I’ll be the first to admit that I love the classic Universal Monster Movies. Frankenstein, Creature from the Black Lagoon, the original Mummy and so many more have shaped cinema into what it is today. Much like every other film studio these days when it comes to old films, Universal decided to resurrect these classic films and reboot them for modern Hollywood, creating an all new cinematic universe entitled, “Dark Universe.” Alex Kurtzman’s The Mummy, is the first entry into the franchise and stars Tom Cruise, Annabelle Wallis, Russel Crowe and Sofia Boutella. Pretty stacked cast right? So the film should be good, right? Unfortunately, it isn’t. Let me explain why!
The Mummy tells the story of Nick Morton, a soldier of fortune who scavenges ancient sites for timeless artifacts and sells them to the highest bidder. When Nick and his partner Chris Vail come under fire from an attack in the Middle East, the ensuing fire fight unintentionally unearths Princess Ahmanet, an Egyptian Princess who was betrayed and entombed under the desert for thousands of years. With Ahmanet’s powers continuing to grow and evolve, Nick Morton and his rag-tag group must fight to stop the resurrected monster as she embarks on a vicious rampage through the streets of London.
As I said before, The Mummy is the first film in a planned cinematic universe centred on classic movie monsters. In short, we are off to an extremely rocky start. And I’m not talking about Man of Steel rocky where it was a divisive film that had both positive and negative reviews (I actually really like Man of Steel). This film almost stumbles at every single turn. Its biggest blunder is how overstuffed it is. It tries to tell a contained story about how Boutella’s titular mummy was wronged and now she’s back to wreak havoc along with attempting to shoehorn in numerous mentions to the wider universe. It’s got no real direction. Considering The Mummy is written by six different people, this isn’t a surprise. It would seem like each writer was told by the studio to include something and they all did without coordinating with each other.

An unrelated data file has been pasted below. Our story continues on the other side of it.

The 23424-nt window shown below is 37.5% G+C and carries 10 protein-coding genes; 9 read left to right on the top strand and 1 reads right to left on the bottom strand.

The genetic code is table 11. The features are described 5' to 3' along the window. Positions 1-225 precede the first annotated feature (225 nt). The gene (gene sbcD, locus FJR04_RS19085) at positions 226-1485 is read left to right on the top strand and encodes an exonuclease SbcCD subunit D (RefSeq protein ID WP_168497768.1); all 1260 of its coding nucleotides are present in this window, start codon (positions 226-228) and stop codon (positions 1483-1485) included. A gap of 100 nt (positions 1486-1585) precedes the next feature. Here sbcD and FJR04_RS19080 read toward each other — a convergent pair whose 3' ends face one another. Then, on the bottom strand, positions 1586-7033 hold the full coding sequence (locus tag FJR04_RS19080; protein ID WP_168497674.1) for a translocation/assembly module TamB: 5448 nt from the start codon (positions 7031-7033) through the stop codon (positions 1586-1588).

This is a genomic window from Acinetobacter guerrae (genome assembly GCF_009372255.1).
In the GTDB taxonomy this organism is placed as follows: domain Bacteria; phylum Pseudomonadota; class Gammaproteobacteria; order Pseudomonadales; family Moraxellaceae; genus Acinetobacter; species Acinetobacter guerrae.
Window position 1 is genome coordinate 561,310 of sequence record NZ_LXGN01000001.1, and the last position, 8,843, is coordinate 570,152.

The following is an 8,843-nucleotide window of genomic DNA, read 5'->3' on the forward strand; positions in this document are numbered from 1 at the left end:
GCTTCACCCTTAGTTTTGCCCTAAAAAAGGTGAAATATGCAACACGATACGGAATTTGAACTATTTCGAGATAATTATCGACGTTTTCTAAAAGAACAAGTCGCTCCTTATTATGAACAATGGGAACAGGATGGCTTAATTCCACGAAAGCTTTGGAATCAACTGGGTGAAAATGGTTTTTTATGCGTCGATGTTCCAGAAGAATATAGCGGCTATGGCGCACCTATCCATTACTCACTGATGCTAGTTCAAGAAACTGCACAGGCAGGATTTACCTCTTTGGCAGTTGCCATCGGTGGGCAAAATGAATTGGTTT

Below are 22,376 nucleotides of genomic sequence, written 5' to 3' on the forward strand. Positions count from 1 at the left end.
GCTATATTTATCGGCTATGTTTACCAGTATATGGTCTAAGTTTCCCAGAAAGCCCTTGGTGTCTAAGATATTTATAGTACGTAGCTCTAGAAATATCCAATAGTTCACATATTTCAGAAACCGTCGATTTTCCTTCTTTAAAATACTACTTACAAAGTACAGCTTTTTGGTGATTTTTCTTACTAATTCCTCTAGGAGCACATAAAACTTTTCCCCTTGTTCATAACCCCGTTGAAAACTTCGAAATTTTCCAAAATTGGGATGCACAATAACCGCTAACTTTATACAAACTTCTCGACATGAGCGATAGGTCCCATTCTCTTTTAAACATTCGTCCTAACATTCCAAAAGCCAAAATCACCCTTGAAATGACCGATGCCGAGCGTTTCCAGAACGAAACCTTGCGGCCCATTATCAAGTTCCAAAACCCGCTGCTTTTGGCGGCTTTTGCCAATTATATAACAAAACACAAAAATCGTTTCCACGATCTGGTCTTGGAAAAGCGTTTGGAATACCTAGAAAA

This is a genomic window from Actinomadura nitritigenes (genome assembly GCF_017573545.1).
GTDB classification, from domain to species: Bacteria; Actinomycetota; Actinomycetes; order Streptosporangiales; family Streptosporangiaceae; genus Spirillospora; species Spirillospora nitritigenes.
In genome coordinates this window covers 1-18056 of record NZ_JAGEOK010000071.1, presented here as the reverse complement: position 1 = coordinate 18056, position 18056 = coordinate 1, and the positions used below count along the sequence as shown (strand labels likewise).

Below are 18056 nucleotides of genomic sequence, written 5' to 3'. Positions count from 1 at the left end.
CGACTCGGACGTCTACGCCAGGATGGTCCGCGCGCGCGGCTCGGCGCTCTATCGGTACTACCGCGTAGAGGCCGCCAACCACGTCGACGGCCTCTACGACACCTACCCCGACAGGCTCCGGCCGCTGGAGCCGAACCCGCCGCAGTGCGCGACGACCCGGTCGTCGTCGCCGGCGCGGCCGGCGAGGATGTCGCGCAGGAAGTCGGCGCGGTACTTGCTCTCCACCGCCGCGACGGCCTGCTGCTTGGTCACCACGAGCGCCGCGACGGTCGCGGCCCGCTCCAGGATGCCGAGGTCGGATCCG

The performances for the film are a very mixed bag. The clear show-stealers are Sofia Boutella as The Mummy and Russell Crowe as Dr. Jekyll/Mr. Hyde. Boutella especially gives it her all in a role that came so close to being extremely poorly written. She’s scary, action packed and has a fascinating yet treacherous on-screen presence that makes you wish there was more of her in the film. Crowe is meant to fill this universe’s Nick Fury role in the sense that he (and his organization) are what brings each film together. He brings a real mysterious feel to his character and performance as hero/monster made for some extremely fun moments on screen. Tom Cruise is above-average in The Mummy. He’s really just playing Tom Cruise in the film. His actions scenes were okay and more of the same when compared to his other films. Annabelle Wallis stars as the female lead, Jenny Halsey and, like Tom Cruise, gives an above-average performance. It’s a shame because her character was so thinly written that I was surprised she even played a role in the film but, for what she was given, it was decent. Jake Johnston and Courtney B. Vance are completely wasted in the film. That’s all I’m going to say.